Spanish is taught to K-8 students twice a week, totaling 80 minutes of Spanish per week, per grade level. While the content and type of instruction varies drastically from grade level to grade level, the teaching philosophy is the same. A second language should be taught in a similar fashion to that of the home language, where through intentional, comprehensible input and authentic sources, language is gradually acquired. A first language is not taught through flashcards, nor should a second. Rather, language should be taught through modeling, repetitive exposure, and negotiation of meaning through spoken discourse.
In Kindergarten, students begin by learning simple greetings and introductions, such as “What is your name?” and “My name is”. From there, we move to colors, fruits, numbers, animals, and locations. At this age, the focus is on learning a foundation of nouns, adjectives, and simple phrases that will allow them to later form complete sentences as they progress through the Spanish program. At this grade, vocabulary is taught through the use of games, songs, short stories, rhymes, and lots of repetition.
In 1st and 2nd grade, we review introductions and common phrases and continue to build on the foundation of nouns and adjectives, while slowly introducing the most commonly used verbs. New units include topics such as clothing, food, and weather. By the end of the year, students will be able to form complete sentences, such as “He wears the yellow shirt”, “I do not like onions”, and “It is raining today”.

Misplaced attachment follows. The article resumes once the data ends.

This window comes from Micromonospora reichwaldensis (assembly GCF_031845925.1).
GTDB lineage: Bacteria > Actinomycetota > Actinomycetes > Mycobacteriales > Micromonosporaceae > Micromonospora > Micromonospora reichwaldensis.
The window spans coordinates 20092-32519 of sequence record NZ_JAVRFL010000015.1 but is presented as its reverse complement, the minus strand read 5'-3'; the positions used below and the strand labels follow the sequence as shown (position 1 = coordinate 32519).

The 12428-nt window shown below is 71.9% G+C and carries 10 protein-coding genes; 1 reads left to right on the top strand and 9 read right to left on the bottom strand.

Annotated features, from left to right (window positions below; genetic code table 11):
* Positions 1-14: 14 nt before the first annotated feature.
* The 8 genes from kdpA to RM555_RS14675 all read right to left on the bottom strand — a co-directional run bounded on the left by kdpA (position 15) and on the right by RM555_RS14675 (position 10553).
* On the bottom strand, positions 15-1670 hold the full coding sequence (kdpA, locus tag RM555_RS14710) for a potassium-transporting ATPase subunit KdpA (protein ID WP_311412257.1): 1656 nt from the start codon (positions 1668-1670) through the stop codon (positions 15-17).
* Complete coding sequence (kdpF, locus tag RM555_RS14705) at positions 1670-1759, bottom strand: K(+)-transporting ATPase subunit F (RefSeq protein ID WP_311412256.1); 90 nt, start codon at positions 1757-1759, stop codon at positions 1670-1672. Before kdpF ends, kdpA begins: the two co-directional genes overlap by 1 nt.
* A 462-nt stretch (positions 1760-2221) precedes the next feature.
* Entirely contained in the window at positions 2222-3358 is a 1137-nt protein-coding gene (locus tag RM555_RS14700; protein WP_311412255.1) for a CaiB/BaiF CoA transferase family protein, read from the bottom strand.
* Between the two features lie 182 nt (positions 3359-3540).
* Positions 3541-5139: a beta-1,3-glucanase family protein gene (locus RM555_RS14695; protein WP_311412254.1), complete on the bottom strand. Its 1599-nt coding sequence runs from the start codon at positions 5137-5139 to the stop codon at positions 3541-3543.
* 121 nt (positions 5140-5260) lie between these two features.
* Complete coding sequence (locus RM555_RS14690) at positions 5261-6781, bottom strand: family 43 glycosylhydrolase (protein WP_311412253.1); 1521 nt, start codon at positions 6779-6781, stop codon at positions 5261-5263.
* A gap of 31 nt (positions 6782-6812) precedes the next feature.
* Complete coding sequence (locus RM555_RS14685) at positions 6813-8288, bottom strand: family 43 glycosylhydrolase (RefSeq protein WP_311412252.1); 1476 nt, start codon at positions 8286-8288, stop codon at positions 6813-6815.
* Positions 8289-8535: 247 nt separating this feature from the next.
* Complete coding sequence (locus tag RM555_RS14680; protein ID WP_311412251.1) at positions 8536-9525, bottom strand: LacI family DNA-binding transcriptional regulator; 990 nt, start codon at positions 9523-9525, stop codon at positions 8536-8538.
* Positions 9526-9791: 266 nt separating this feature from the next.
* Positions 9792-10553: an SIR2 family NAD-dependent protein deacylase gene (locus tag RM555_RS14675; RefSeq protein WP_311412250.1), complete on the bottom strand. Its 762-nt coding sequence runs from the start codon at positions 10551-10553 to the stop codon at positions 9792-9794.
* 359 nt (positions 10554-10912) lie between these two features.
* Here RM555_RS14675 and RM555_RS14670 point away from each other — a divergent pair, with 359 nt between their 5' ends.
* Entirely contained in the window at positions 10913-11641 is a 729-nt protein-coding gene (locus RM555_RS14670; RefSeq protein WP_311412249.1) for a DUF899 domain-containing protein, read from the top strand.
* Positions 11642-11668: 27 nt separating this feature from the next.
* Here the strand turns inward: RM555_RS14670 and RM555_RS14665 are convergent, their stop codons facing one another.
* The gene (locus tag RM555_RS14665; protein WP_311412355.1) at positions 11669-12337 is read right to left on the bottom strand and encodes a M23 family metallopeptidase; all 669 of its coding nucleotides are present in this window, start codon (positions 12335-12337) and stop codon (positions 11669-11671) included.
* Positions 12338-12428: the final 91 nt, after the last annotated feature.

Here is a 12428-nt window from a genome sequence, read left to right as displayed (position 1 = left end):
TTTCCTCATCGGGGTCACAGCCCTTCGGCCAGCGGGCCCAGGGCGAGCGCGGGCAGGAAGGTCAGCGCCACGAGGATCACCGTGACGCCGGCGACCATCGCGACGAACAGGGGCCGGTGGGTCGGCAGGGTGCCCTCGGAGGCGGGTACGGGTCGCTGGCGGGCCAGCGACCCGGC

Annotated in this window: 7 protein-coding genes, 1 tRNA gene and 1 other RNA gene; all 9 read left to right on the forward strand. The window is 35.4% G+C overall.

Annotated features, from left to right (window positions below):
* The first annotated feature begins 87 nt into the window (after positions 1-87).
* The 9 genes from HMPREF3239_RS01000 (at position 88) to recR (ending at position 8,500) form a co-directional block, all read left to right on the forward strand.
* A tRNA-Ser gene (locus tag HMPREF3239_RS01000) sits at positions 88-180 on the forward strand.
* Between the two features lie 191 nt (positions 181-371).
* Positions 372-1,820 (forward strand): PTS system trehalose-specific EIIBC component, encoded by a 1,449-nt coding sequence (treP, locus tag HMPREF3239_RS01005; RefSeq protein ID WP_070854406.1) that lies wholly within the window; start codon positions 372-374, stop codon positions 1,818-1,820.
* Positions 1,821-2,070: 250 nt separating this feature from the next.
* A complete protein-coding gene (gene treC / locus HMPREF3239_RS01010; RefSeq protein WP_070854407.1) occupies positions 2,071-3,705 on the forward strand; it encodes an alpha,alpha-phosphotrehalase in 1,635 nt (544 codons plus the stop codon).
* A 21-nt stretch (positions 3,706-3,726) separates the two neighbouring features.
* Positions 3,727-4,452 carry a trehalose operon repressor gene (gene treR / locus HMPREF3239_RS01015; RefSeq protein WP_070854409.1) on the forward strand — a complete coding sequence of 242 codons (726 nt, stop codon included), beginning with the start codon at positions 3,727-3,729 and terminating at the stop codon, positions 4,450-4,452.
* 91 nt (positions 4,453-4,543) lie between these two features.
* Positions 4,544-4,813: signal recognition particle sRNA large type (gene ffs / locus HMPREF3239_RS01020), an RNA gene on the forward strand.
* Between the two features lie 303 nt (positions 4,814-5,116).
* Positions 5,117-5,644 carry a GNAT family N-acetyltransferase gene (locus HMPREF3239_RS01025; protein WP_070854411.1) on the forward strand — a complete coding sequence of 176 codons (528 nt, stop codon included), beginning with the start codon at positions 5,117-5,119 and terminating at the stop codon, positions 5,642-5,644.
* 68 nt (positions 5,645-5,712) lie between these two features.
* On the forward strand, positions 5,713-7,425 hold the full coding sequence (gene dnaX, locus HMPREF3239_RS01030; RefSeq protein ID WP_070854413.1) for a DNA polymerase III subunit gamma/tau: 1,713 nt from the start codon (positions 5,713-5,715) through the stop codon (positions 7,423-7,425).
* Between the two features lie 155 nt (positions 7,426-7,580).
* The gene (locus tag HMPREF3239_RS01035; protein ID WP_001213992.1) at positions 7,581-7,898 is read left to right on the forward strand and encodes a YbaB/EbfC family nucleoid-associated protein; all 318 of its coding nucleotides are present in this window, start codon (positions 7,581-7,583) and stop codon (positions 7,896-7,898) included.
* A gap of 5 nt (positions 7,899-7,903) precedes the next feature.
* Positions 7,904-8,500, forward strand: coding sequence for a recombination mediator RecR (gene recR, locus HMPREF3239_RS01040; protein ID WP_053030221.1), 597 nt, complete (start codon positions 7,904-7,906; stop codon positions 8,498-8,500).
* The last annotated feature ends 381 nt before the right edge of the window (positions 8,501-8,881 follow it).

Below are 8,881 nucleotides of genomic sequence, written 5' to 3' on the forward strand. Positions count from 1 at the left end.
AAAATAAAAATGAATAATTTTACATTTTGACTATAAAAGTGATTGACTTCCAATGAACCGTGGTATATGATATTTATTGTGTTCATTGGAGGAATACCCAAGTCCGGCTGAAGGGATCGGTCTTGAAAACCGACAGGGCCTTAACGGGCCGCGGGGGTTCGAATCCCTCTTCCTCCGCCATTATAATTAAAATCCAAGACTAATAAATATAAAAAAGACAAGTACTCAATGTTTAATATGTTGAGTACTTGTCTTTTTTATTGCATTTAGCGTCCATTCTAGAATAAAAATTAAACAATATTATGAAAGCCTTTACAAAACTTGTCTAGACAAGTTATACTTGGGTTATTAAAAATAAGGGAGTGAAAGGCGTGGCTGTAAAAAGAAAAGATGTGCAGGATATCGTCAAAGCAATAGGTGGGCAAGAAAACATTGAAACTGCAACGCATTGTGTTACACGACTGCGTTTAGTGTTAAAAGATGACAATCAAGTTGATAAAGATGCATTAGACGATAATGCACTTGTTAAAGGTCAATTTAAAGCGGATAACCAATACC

Grades 3rd, 4th, and 5th now having a strong foundation of basic vocabulary, will begin to expand on their Spanish knowledge and demonstrate it through reading, writing, listening, and speaking. By the end of the year, they will be able to read, write, speak and understand novice-level Spanish. Units include the verb “to be”, with locations and feelings, body parts and expressing pain, telling time, and family members/relationships.
By middle school, students have had enough exposure to the language that they are prepared to be taught in the target language. Much of the class itself is conducted in Spanish, with English being the secondary language, used primarily for clarification purposes. Middle school students use SOMOS curriculum, a wonderful curriculum created by Martina Bex, a Spanish teacher herself. This curriculum moves away from the memorization of vocabulary onto actual comprehension of the language itself. Students learn about events, customs, and beliefs around the world, such as La Carrera de San Silvestre and El encierro de San Fermín, but through the target language, all the while increasing their vocabulary and their ability to comprehend complex texts and verbal instruction.
Throughout the school year, students in every grade will be exposed to cultures and customs different from their own. During September, students will participate in Hispanic Heritage Month, where contributions from notable Hispanic persons are recognized. By the end of October, students begin learning about Día de Los Muertos, a traditionally Mexican holiday where the memories of the deceased are celebrated and honored. In December, students investigate how Christmas is celebrated in Hispanic countries. For the month of February, students participate in Black History Month by researching famous Afro-Latinos, coming to understand what intersectionality means. In May, students will celebrate Cinco de Mayo (despite it not being a widely celebrated holiday in Mexico) and learn about the common misconceptions around it, as well as how to be culturally sensitive and avoid cultural appropriation.
The coupling of language and culture is an essential part of reaching our overarching goal of making every student a more globally aware citizen.